Proverbs 21:4

4 1Haughty eyes and a proud heart, 2the lamp[a] of the wicked, are sin.

Proverbs 21:4 Meaning and Commentary

Proverbs 21:4

An high look, and a proud heart
The former is a sign of the latter, and commonly go together, and are both abominable to the Lord; see ( Psalms 101:5 ) ( Proverbs 6:16 Proverbs 6:17 ) . A man that looks above others, and with disdain upon them, shows that pride reigns in him, and swells his mind with a vain opinion of himself; this may be observed in every self-righteous man; the parable of the Pharisee and publican is a comment upon it; sometimes there may be a proud heart under a disguise of humility; but the pride of the heart is often discovered by the look of the eyes. It may be rendered, "the elevation of the eyes, and the enlargement of the heart" F16; but not to be understood in a good sense, of the lifting up of the eyes in prayer to God, with faith and fear; nor of the enlargement of the heart with solid knowledge and wisdom, such as Solomon had; but in a bad sense, of the lofty looks and haughtiness of man towards his fellow creatures, and of his unbounded desires after filthy lucre or sinful lusts: the Targum renders it,

``the swelling of the heart,''
with pride and vanity; [and] the ploughing of the wicked [is] sin;
taken literally; not that it is so in itself; for it is a most useful invention, and exceeding beneficial to mankind, and is to be ascribed to God himself; and of this the Heathens are so sensible, that they have a deity to whom they attribute it, and whom they call Ceres F17, from (vrx) , to plough; it only denotes that all the civil actions of a wicked man, one being put for all, are attended with sin; he sins in all he does. Or, metaphorically, for his schemes, contrivances, and projects, which are the ploughing of his mind; these are all sinful, or tend to that which is so. Some understand this particularly of his high look and proud heart, which are his ploughing and his sin; Ben Melech; and others of his ploughing, or persecuting and oppressing, the poor. The word is sometimes used for a lamp or light, and is so rendered here by some, "the light of the wicked [is] sin" F18; their outward happiness and prosperity leads them into sin, involves them in guilt, and so brings them to ruin and destruction: and this way go the Targum: Septuagint, Vulgate Latin, Syriac, and Arabic versions.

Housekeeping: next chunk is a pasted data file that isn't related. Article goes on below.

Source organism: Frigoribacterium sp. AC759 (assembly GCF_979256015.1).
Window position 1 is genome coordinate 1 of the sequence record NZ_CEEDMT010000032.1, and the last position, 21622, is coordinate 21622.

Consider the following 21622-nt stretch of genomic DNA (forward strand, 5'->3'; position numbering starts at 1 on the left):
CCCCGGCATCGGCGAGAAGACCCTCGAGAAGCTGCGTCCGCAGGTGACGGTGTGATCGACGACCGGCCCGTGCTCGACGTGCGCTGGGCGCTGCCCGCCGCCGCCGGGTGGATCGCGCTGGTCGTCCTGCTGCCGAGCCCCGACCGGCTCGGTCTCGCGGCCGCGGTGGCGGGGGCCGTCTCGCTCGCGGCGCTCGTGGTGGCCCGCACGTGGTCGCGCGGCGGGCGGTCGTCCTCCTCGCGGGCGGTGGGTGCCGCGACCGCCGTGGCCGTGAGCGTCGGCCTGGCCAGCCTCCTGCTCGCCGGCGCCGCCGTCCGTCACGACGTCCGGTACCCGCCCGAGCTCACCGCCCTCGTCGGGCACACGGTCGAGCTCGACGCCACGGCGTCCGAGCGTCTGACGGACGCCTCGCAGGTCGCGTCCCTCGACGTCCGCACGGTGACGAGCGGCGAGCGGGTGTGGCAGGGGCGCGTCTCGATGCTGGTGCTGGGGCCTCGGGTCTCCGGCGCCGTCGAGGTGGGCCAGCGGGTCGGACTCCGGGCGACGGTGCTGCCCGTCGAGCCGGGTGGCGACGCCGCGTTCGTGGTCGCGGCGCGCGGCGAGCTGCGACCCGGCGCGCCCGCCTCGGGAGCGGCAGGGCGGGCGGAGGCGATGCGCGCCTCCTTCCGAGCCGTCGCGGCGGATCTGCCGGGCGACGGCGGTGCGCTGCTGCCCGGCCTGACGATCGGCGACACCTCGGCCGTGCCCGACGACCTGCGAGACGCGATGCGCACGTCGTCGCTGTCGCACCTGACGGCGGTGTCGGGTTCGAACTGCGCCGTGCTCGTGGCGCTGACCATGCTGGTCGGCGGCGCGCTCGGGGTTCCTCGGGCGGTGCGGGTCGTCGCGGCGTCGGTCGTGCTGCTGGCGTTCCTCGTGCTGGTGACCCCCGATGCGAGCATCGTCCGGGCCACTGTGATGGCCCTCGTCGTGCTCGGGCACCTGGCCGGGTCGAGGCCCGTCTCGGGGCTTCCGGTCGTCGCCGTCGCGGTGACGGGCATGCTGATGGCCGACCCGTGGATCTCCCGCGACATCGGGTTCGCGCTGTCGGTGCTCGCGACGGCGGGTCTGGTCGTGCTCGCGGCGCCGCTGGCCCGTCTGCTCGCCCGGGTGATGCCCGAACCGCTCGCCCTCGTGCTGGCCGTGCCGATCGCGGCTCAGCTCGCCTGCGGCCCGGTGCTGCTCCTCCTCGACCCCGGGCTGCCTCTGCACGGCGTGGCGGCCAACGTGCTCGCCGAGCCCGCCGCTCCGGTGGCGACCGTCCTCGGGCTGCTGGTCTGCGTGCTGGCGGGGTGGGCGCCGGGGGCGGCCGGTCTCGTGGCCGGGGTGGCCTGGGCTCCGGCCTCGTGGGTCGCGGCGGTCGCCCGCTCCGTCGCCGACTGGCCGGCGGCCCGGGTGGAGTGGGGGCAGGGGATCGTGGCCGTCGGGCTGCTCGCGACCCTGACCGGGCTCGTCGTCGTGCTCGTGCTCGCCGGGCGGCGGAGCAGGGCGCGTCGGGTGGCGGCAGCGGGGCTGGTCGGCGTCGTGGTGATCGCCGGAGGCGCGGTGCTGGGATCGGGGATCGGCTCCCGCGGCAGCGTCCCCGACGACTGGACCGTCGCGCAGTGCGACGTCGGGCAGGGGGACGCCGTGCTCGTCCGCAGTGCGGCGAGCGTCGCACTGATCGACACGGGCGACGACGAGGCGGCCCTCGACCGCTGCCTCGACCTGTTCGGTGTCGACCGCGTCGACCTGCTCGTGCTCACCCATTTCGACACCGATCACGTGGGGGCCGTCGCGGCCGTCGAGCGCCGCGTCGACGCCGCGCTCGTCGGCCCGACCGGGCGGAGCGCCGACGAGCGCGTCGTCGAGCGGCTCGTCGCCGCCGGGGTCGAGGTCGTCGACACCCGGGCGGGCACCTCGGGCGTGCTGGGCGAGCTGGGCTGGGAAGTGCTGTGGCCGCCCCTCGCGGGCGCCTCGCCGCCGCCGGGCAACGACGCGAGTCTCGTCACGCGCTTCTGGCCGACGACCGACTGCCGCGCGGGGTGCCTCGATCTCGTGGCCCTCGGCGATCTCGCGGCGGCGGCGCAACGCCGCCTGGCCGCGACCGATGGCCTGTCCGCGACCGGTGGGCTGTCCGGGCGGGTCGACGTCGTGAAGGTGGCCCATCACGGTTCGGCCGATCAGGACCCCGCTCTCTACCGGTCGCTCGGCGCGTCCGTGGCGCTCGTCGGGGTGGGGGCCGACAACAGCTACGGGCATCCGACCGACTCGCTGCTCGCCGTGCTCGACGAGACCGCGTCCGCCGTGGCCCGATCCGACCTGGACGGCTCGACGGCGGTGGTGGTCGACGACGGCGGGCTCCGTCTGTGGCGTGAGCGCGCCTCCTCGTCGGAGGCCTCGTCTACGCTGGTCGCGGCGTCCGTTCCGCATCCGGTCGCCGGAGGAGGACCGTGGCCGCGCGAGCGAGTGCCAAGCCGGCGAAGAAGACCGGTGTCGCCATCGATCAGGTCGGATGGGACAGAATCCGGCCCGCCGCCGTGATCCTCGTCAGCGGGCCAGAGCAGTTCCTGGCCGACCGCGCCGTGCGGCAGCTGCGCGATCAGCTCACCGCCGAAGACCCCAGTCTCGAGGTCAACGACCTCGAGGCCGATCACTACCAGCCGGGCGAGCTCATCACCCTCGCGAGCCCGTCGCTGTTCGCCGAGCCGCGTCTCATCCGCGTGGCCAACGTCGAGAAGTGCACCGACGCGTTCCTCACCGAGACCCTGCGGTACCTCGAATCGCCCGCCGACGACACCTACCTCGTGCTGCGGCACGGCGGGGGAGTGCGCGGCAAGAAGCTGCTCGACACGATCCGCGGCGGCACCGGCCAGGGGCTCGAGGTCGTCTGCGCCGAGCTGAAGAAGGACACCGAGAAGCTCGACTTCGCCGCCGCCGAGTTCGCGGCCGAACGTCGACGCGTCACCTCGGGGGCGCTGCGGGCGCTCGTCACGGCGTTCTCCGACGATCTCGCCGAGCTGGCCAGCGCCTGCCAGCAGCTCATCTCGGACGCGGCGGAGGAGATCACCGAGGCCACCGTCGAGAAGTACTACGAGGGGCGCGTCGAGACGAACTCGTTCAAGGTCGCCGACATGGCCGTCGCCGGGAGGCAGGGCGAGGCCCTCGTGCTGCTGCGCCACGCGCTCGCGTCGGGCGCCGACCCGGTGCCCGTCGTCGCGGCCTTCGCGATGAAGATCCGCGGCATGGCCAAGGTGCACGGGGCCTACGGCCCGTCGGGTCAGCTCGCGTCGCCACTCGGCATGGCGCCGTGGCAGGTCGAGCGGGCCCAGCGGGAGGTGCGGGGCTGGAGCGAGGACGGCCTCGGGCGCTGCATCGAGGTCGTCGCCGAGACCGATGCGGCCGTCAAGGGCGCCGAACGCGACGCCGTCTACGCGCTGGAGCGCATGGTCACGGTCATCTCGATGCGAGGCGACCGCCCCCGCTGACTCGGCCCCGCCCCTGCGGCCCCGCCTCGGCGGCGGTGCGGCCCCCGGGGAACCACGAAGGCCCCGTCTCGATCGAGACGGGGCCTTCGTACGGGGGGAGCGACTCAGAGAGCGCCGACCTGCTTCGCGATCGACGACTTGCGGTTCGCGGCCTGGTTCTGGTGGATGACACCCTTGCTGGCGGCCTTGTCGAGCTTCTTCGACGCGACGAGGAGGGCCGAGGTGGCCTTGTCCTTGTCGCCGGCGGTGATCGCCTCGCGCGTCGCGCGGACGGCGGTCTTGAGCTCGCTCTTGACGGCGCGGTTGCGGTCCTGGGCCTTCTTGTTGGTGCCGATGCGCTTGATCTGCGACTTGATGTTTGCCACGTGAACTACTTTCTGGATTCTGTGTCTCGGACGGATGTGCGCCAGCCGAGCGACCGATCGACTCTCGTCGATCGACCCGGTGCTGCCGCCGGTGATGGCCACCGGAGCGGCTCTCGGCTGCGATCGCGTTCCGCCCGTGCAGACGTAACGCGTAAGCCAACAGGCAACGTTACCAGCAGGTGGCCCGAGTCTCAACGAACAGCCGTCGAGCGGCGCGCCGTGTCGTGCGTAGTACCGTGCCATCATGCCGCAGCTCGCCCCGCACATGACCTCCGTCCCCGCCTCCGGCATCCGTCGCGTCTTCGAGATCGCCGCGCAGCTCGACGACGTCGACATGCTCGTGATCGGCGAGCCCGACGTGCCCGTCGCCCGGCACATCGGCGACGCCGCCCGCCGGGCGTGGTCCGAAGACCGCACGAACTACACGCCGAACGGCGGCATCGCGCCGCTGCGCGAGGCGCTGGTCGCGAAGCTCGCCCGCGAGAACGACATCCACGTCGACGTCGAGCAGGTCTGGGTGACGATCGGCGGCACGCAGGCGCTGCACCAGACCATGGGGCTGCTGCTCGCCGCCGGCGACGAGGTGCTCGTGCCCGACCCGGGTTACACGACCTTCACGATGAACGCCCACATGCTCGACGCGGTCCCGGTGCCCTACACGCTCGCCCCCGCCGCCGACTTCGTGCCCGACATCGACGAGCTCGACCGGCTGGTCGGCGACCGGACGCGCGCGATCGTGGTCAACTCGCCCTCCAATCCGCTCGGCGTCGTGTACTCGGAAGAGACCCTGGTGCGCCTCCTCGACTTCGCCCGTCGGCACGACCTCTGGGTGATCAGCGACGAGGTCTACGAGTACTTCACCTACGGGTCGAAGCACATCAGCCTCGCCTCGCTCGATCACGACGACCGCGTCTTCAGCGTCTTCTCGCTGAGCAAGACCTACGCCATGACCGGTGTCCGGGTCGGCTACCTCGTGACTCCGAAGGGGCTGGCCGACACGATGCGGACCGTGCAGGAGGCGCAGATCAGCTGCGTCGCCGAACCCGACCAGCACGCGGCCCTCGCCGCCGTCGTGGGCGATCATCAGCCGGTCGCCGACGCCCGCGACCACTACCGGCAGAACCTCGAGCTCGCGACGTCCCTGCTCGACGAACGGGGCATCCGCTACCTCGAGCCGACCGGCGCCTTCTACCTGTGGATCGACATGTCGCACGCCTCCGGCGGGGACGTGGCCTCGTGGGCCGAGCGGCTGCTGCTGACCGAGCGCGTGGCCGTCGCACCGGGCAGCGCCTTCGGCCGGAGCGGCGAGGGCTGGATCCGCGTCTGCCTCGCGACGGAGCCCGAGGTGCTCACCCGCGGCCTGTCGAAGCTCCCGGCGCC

F16 (bl bxrw Mynye Mwr) "elatio oculorum et latitudo cordis", Piscator, Michaelis, Cocceius, Schultens.
F17 "Prima Ceres ferro mortales vertere terram instituit", Virgil. Georgic. l. 1.
F18 (Myevr rn) "Incerna impiorum", V. L. Mercerus, Gejerus, Cocceius, Michaelis, Schultens.

Proverbs 21:4 In-Context

2 Every way of a man is right in his own eyes, but the LORD weighs the heart.
3 To do righteousness and justice is more acceptable to the LORD than sacrifice.
4 Haughty eyes and a proud heart, the lamp of the wicked, are sin.
5 The plans of the diligent lead surely to abundance, but everyone who is hasty comes only to poverty.
6 The getting of treasures by a lying tongue is a fleeting vapor and a snare of death.

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Cross References 2

  • 1. See Proverbs 6:17; Psalms 101:5
  • 2. 1 Kings 11:36

Footnotes 1